I’m sure the remaining members of the Trump cult dismiss every critical article about Mr. “He tells it like it is” (i.e., he’s willing to be publicly as racist and sexist as I’ve wanted to be) as leftwing propaganda.
And I’m equally sure that the fringiest left-wingers dismiss all pro-market businesspeople as apologists for the plutocracy.
They’re both wrong.
On the day Donald Trump became president of the United States, while inauguration festivities were still in full swing, he officially launched his 2020 reelection campaign. Donations poured in from more than 50,000 people across the country. But according to the latest federal filings, Trump still has not donated a penny of his own, while his businesses continued to charge the campaign for hotels, food, rent and legal consulting. That means the richest president in American history has turned $1.1 million from donors across the country into revenue for himself.
A number of articles in the mainstream press had reported on similar grifting during the 2016 campaign. But for the 2020 campaign, the game-playing has become far bolder.
Leading up to the 2016 election, the president’s campaign paid an average of $2,700 in monthly Trump Tower rent for every person listed in campaign filings as receiving a “payroll” payment. The 2020 operation, by contrast, is shelling out an average of $6,300 in monthly rent for every such person.
Then there are the payments flowing into Trump Plaza LLC, a Trump-owned entity that has taken in $42,000 of campaign money since November 2017. Although federal filings list the purpose of those payments as “rent,” it is difficult to tell what the campaign is actually renting. Trump Plaza LLC controls a retail space, garage and two brownstones near Third Avenue in New York City. The retail space at Trump Plaza shows no signs of campaign activity, and a non-Trump company seems to sub-lease the garage from Trump Plaza LLC—leaving just the two brownstones. But they are not open to the public, making it difficult to see who the tenants are, and whether they include the president’s campaign.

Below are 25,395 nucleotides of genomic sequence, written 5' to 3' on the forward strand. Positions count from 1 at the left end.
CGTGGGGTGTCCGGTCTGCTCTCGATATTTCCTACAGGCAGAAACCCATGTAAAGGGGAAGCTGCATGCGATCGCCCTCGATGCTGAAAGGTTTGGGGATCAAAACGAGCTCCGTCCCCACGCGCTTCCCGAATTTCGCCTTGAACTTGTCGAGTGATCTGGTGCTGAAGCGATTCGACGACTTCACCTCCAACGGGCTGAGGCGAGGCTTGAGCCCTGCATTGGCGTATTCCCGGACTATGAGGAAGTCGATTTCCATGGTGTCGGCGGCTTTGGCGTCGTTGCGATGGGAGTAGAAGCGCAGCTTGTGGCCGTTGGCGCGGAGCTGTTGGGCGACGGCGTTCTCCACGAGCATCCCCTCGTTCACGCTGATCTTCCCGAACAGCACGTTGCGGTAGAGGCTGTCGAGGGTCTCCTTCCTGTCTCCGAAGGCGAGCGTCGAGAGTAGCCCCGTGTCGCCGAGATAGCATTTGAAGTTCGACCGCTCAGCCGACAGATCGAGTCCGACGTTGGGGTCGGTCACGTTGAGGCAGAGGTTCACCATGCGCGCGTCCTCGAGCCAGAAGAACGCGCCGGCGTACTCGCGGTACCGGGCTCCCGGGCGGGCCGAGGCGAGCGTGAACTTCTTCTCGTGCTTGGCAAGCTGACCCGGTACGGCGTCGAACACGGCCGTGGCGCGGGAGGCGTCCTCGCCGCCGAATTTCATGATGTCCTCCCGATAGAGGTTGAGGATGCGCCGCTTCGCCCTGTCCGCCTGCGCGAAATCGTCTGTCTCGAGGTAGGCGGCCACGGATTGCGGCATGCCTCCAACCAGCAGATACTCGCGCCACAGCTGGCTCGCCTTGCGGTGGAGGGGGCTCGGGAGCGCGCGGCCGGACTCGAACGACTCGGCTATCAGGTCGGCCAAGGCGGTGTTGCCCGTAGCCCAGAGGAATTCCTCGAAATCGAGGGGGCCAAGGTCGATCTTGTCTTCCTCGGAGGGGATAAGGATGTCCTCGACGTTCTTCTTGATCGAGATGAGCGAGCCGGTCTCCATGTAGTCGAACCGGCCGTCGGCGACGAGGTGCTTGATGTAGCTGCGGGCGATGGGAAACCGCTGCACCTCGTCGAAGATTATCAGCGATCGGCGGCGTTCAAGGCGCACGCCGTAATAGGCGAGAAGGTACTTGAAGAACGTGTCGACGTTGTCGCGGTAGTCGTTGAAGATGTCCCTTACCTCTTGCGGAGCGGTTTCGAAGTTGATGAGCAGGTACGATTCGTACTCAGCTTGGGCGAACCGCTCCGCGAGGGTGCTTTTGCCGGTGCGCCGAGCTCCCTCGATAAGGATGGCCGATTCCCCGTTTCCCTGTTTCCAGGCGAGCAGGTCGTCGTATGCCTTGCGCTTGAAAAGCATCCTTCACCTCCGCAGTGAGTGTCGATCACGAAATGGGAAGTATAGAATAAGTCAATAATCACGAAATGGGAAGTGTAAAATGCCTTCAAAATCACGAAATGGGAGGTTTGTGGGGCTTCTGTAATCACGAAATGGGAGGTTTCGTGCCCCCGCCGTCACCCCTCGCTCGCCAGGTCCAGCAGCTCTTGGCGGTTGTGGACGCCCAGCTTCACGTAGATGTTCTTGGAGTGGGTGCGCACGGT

Curious, Forbes staked out the buildings. Their reporter arrived at 7:15 a.m. on a November morning, and stayed for the next 14 hours. During that time, seven people went in and out. One refused to talk to the reporter, and the other six said they had seen no sign of the campaign in the buildings. (Neither had the man behind the front desk at Trump Plaza. “I’ve been here since the beginning,” he said. “If there was any kind of office rented out for campaigning or whatever, I would know about it.”)
From November 2017 to August 2018, the Trump campaign paid Trump Plaza LLC an average of $4,200 per month. The real estate website StreetEasy lists recent rentals in the building for $3,700 to $3,850 per month. Candidates are permitted to do business with their own companies only if they pay fair-market prices.
There are other campaign payments that raise suspicions. One month after Robert Mueller was appointed special counsel to investigate Russian interference in the 2016 election, the campaign paid the Trump Corporation, another one of the president’s companies, $90,000 in “legal consulting” expenses, according to federal records. It is not clear what legal services Trump’s company provided the campaign, or what rate it charged for the work. A spokesperson for the Trump Organization did not respond to requests for comment.
Expenditures benefitting the candidate personally rather than the campaign are, of course, illegal. The President brags that he knows everything, but he is painfully and all-too-obviously ignorant of campaign law. Or for that matter, any law.
I would like to remind those on the political far Right who still support Trump that Forbes is hardly a “liberal” outlet.
I would like to remind those on the political far left who lump all businesses and supporters of market economics together that Forbes is not alone; there are plenty of millionaires and billionaires who are appalled by Donald Trump.
Left and Right, we’re all just waiting for Congressional Republicans to remember that they were elected to serve the country, not their party.